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CEOs, You're Making These Time Management Mistakes


8 min read

CEO Time Management

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We’ll cut to the chase: how CEOs manage time has a direct effect on the bottom line. 

Key Takeaways

  • Emails and Other Interruptions: A study from the University of California, Irvine demonstrated that it actually takes a whopping 23 minutes to refocus on a task following a disruption  
  • Failing to Delegate: You should be focused on high-value jobs such as strategizing for the future, determining the most profitable direction to steer your business, and making data-driven decisions to lead the company to success.  
  • Time Management for CEOs: How to Improve CEO Productivity: Do THIS instead- Turn Off Notifications and Limit Other Interruptions...


Top-performing CEOs only generate significant returns on their own labor costs when they cut time-wasting activities out of their days and invest every minute into the highest value tasks in their companies.

The first step to making the most of your time, as a CEO, is to take stock of how you spend your days, identify the low-value tasks that are costing you big-time, and determine the best ways to correct these time-wasting mistakes.

We'll cover the 5 biggest time drains for leaders- as well as the next steps to take to improve productivity.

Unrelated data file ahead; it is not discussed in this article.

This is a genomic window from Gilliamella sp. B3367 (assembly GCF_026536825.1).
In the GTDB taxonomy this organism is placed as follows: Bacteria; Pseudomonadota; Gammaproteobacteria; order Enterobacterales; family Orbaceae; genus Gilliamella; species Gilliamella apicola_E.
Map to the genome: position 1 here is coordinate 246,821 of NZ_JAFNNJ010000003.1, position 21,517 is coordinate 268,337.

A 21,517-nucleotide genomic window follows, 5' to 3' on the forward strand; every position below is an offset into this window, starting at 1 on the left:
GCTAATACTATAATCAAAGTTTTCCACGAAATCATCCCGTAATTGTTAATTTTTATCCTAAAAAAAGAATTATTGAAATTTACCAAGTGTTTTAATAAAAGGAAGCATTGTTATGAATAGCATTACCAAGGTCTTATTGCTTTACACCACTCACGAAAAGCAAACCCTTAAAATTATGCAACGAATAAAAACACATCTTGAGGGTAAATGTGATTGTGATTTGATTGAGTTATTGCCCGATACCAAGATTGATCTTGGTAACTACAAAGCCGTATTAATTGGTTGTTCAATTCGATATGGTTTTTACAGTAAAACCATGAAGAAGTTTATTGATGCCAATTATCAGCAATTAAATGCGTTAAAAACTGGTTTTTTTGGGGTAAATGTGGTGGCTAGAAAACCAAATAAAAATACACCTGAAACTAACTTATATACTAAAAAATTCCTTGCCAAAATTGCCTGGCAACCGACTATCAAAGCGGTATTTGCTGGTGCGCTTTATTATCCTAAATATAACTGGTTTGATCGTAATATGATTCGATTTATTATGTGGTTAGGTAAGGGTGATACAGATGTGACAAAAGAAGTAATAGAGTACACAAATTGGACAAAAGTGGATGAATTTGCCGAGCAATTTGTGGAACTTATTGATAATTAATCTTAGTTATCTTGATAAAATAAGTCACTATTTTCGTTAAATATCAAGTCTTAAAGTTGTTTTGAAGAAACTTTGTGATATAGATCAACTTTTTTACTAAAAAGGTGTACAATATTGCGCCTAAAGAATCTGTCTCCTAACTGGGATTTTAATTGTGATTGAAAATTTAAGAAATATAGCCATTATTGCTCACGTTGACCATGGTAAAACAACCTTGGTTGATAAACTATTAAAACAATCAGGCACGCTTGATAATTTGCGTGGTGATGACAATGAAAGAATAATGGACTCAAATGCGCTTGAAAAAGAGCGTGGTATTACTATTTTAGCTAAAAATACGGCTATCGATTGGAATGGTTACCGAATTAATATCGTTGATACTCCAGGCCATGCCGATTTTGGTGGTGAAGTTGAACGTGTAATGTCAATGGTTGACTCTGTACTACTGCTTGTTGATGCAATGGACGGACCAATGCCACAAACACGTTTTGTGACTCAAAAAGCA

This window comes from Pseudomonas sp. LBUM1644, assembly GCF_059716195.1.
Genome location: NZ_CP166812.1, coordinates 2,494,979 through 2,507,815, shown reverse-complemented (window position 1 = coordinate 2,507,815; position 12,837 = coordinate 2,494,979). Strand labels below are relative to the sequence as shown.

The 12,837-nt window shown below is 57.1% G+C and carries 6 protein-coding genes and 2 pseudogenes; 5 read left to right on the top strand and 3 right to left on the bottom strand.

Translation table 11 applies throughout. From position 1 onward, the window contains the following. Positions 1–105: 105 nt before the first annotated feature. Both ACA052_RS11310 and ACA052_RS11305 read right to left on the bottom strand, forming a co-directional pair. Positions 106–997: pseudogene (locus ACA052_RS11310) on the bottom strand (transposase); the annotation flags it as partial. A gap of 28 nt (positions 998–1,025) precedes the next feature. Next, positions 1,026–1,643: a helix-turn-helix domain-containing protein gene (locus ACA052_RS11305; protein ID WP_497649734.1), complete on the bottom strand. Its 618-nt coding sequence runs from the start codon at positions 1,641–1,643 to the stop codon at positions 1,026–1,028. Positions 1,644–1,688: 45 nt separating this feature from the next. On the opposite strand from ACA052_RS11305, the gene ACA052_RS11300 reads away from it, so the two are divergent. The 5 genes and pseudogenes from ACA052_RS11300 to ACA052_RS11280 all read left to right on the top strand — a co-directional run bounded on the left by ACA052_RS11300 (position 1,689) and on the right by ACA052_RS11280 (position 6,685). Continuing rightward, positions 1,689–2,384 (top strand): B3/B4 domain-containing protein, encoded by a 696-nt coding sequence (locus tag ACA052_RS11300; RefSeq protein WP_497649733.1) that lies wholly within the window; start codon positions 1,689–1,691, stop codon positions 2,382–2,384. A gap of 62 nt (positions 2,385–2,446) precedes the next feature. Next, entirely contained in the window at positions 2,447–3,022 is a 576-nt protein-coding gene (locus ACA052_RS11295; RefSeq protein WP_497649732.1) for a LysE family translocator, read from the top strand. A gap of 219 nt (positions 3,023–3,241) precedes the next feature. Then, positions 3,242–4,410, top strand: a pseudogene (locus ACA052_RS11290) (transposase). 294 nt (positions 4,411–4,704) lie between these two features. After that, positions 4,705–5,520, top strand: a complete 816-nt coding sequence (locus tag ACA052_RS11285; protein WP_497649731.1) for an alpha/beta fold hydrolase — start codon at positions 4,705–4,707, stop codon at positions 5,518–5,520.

Financial frustration is the leading cause of stress for CEOs. Click Here To  Fix It. 

5 Ways You're Probably Wasting Your Time (and Money), as CEO

1. Emails and Other Interruptions

How many emails do you receive during a typical workday? Probably too many, and if you also receive notifications for the emails you receive, you might as well double the interruption count. Add to that the number of times someone knocks on your door or buzzes through your intercom.

Each distraction that you encounter during the day interrupts your workflow, taking your focus off of the more important, high-value task you were focusing on just before your phone dinged, your desktop pinged, or your employee asked if they could interrupt you for just a moment.

What's more? The time you lose as a result of emails, incessantly distracting notifications, and interruptions from quiet knocks at your office door goes well beyond the time it takes to read an email, dismiss a notification, or answer an employee's question.

A study from the University of California, Irvine demonstrated that it actually takes a whopping 23 minutes to refocus on a task following a disruption [1]. So, just three minor interruptions during your day easily add up to more than an hour of lost time!